Organisms like the naked mole rat and the giant red sea urchin exhibit a feature called negligible senescence – which essentially means they show very little signs of aging at all. How do they accomplish this? New research suggests one reason is that these organisms all possess stable gene networks.
What does a ‘stable gene network’ mean?
These organisms show consistent gene expression which manages to avoid the dysregulation afflicting other aging organisms and maintains a similar organisation. Using mathematical modeling, researchers established that in order to preserve this stability, these organisms would need a better gene network repair system and low connectivity. They also worked out the particular parameters involved which were: effective gene network connectivity, effective genome size, proteome turnover, and DNA repair rate. In simple terms – their genomes were more efficient, proteins were processed more smoothly and DNA was repaired more effectively.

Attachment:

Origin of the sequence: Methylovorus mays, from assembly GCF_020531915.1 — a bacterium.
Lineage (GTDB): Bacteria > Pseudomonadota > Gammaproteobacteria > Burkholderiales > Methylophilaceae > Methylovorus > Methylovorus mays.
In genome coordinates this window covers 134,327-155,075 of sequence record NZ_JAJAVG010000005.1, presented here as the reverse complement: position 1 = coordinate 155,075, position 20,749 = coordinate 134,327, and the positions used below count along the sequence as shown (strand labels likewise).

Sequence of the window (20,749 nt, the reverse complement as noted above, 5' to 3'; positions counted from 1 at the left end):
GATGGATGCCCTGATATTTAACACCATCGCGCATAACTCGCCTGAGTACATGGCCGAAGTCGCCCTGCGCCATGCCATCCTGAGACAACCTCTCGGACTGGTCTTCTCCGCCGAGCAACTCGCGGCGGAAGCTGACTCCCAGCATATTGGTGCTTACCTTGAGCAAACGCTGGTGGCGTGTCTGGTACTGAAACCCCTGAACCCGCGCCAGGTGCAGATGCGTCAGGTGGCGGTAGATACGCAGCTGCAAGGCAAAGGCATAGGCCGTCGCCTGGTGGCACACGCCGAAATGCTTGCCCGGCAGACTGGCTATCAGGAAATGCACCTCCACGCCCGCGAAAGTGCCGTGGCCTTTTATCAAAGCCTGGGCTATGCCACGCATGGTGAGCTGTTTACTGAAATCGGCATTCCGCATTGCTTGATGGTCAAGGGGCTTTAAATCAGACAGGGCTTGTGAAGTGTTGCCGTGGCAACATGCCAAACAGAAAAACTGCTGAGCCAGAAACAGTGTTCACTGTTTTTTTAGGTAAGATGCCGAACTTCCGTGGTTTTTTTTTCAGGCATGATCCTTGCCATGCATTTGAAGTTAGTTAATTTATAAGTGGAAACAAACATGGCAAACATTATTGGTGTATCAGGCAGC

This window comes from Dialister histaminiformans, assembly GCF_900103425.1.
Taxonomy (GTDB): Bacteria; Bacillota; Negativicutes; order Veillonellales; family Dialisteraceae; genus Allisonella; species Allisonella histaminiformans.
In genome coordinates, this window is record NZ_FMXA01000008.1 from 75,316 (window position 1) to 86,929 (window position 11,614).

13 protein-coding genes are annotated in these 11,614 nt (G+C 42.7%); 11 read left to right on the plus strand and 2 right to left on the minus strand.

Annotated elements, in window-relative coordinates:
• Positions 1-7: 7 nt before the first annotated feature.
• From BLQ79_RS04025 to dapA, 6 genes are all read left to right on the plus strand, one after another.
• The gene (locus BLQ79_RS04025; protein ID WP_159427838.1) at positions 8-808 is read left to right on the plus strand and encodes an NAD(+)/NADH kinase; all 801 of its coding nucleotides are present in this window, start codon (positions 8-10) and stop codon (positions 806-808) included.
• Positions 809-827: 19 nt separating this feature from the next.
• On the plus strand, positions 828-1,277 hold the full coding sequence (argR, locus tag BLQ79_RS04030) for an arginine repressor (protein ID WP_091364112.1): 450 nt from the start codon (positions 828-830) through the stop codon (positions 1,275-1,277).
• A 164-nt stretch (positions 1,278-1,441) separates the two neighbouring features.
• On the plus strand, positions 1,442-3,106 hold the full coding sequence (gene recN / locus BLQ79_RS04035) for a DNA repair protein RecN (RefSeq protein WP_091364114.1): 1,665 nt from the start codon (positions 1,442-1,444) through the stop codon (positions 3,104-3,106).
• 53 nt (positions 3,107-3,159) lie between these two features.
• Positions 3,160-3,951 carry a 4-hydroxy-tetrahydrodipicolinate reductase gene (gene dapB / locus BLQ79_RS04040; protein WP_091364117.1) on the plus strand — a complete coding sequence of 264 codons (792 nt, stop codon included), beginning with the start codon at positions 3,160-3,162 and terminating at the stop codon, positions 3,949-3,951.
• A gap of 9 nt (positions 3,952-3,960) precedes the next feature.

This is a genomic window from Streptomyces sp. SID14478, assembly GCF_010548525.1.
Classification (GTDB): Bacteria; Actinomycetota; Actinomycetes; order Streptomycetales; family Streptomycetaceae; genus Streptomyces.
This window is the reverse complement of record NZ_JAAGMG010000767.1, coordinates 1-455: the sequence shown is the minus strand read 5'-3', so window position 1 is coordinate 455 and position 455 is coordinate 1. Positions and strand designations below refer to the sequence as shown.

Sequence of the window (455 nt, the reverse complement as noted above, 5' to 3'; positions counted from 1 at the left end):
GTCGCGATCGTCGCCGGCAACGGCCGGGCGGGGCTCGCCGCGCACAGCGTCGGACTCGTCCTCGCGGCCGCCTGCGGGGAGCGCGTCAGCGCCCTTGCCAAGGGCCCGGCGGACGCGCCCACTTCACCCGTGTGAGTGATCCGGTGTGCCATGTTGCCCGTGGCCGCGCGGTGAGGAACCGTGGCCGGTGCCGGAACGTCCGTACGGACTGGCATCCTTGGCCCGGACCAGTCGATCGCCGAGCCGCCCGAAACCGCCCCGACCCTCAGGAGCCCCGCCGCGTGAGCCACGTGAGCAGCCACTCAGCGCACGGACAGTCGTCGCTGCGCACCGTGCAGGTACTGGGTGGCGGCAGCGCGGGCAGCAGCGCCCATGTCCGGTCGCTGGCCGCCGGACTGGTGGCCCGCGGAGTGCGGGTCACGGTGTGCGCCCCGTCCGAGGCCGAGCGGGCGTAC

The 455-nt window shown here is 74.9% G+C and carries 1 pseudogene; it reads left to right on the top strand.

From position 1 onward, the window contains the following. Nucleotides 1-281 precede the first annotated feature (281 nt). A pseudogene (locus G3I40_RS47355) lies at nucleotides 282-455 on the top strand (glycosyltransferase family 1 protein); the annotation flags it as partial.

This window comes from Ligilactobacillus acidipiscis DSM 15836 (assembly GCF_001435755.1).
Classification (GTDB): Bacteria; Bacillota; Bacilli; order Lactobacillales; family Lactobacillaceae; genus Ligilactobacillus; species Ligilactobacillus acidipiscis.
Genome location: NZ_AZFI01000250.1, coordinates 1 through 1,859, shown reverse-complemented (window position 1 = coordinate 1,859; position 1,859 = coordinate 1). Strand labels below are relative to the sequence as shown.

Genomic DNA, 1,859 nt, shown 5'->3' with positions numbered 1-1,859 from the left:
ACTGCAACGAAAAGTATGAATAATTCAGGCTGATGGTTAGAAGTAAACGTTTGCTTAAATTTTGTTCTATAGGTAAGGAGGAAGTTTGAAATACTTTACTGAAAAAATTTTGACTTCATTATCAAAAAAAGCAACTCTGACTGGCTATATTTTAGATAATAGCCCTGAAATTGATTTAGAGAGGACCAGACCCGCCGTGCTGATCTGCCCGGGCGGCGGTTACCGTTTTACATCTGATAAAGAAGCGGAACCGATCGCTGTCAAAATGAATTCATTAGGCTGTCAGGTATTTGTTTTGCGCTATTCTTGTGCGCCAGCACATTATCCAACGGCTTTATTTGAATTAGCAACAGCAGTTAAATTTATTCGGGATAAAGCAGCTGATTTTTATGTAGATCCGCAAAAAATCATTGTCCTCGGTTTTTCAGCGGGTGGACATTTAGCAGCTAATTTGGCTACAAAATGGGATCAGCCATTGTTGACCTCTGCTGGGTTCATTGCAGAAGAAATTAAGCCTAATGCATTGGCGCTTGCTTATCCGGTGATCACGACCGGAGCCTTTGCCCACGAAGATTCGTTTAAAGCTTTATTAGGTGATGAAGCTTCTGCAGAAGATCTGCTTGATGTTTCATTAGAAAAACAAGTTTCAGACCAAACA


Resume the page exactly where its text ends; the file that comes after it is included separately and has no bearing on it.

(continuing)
“If the repair rates are sufficiently high or the connectivity of the gene network is sufficiently low, then the regulatory network is very stable and mortality is time-independent in a manner similar to that observed in negligibly senescent animals. Should the repair systems display inadequate efficiency, a dynamic instability emerges, with exponential accumulation of genome-regulation errors, functional declines and a rapid aging process accompanied by an exponential increase in mortality.”
What was really interesting was that these innate networks were more important than genotoxic stress levels the organisms were exposed to – meaning that these genetically programmed features had a far greater effect on lifespan than oxidative stress exposure for example. As these models are confirmed and tested on suitable organisms, target genes could emerge for future treatments like gene therapy, which might boost lifespan and health.
Read more about it in Maria Konovalenko’s article at IEET